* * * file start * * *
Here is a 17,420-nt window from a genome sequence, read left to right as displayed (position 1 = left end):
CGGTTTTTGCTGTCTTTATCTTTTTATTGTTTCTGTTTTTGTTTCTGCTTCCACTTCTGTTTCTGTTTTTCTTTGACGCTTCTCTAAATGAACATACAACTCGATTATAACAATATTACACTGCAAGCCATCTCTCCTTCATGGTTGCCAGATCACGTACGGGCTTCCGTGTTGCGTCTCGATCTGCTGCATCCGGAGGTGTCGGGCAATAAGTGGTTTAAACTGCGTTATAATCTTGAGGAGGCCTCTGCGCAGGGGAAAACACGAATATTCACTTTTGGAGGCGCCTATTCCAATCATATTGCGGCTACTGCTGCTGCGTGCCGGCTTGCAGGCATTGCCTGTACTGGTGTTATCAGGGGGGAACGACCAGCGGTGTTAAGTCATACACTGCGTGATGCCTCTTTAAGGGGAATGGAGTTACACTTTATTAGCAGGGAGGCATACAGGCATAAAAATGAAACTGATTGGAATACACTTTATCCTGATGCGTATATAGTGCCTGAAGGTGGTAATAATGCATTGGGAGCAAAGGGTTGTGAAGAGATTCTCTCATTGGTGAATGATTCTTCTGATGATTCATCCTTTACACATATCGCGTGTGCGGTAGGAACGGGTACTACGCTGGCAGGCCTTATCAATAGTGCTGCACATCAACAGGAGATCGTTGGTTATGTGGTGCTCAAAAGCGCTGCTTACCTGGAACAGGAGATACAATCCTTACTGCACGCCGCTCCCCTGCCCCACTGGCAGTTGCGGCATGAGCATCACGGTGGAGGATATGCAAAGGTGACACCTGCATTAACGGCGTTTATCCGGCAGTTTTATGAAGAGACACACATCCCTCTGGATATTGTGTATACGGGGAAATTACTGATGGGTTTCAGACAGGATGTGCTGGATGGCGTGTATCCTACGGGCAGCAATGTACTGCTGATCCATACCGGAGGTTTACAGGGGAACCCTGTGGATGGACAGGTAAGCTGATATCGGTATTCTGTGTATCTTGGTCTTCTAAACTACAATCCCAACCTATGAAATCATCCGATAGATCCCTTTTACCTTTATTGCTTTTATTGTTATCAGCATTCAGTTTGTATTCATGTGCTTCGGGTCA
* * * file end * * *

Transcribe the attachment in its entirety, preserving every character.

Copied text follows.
Here is a 17,420-nt window from a genome sequence, read left to right as displayed (position 1 = left end):
CGGTTTTTGCTGTCTTTATCTTTTTATTGTTTCTGTTTTTGTTTCTGCTTCCACTTCTGTTTCTGTTTTTCTTTGACGCTTCTCTAAATGAACATACAACTCGATTATAACAATATTACACTGCAAGCCATCTCTCCTTCATGGTTGCCAGATCACGTACGGGCTTCCGTGTTGCGTCTCGATCTGCTGCATCCGGAGGTGTCGGGCAATAAGTGGTTTAAACTGCGTTATAATCTTGAGGAGGCCTCTGCGCAGGGGAAAACACGAATATTCACTTTTGGAGGCGCCTATTCCAATCATATTGCGGCTACTGCTGCTGCGTGCCGGCTTGCAGGCATTGCCTGTACTGGTGTTATCAGGGGGGAACGACCAGCGGTGTTAAGTCATACACTGCGTGATGCCTCTTTAAGGGGAATGGAGTTACACTTTATTAGCAGGGAGGCATACAGGCATAAAAATGAAACTGATTGGAATACACTTTATCCTGATGCGTATATAGTGCCTGAAGGTGGTAATAATGCATTGGGAGCAAAGGGTTGTGAAGAGATTCTCTCATTGGTGAATGATTCTTCTGATGATTCATCCTTTACACATATCGCGTGTGCGGTAGGAACGGGTACTACGCTGGCAGGCCTTATCAATAGTGCTGCACATCAACAGGAGATCGTTGGTTATGTGGTGCTCAAAAGCGCTGCTTACCTGGAACAGGAGATACAATCCTTACTGCACGCCGCTCCCCTGCCCCACTGGCAGTTGCGGCATGAGCATCACGGTGGAGGATATGCAAAGGTGACACCTGCATTAACGGCGTTTATCCGGCAGTTTTATGAAGAGACACACATCCCTCTGGATATTGTGTATACGGGGAAATTACTGATGGGTTTCAGACAGGATGTGCTGGATGGCGTGTATCCTACGGGCAGCAATGTACTGCTGATCCATACCGGAGGTTTACAGGGGAACCCTGTGGATGGACAGGTAAGCTGATATCGGTATTCTGTGTATCTTGGTCTTCTAAACTACAATCCCAACCTATGAAATCATCCGATAGATCCCTTTTACCTTTATTGCTTTTATTGTTATCAGCATTCAGTTTGTATTCATGTGCTTCGGGTCA